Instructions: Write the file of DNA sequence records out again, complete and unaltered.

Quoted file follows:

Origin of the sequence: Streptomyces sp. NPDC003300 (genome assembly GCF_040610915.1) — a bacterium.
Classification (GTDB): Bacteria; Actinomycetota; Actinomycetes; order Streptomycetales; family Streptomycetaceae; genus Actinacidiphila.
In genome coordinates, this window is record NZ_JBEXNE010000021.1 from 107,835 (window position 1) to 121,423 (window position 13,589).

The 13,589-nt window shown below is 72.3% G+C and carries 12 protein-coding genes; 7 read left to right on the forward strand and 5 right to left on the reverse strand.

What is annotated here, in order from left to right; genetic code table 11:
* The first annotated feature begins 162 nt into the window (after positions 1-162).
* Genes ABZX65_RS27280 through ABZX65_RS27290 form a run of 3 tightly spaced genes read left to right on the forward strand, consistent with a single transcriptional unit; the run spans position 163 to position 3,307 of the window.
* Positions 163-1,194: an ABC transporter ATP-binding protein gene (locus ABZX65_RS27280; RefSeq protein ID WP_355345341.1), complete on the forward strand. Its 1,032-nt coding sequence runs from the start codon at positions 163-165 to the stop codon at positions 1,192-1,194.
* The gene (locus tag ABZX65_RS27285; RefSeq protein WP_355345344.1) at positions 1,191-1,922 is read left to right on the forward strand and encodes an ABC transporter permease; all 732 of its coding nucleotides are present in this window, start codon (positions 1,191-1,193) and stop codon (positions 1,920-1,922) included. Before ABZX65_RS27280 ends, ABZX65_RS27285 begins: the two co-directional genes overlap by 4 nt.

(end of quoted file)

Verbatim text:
Origin of the sequence: Streptomyces sp. NPDC003300 (genome assembly GCF_040610915.1) — a bacterium.
Classification (GTDB): Bacteria; Actinomycetota; Actinomycetes; order Streptomycetales; family Streptomycetaceae; genus Actinacidiphila.
In genome coordinates, this window is record NZ_JBEXNE010000021.1 from 107,835 (window position 1) to 121,423 (window position 13,589).

The 13,589-nt window shown below is 72.3% G+C and carries 12 protein-coding genes; 7 read left to right on the forward strand and 5 right to left on the reverse strand.

What is annotated here, in order from left to right; genetic code table 11:
* The first annotated feature begins 162 nt into the window (after positions 1-162).
* Genes ABZX65_RS27280 through ABZX65_RS27290 form a run of 3 tightly spaced genes read left to right on the forward strand, consistent with a single transcriptional unit; the run spans position 163 to position 3,307 of the window.
* Positions 163-1,194: an ABC transporter ATP-binding protein gene (locus ABZX65_RS27280; RefSeq protein ID WP_355345341.1), complete on the forward strand. Its 1,032-nt coding sequence runs from the start codon at positions 163-165 to the stop codon at positions 1,192-1,194.
* The gene (locus tag ABZX65_RS27285; RefSeq protein WP_355345344.1) at positions 1,191-1,922 is read left to right on the forward strand and encodes an ABC transporter permease; all 732 of its coding nucleotides are present in this window, start codon (positions 1,191-1,193) and stop codon (positions 1,920-1,922) included. Before ABZX65_RS27280 ends, ABZX65_RS27285 begins: the two co-directional genes overlap by 4 nt.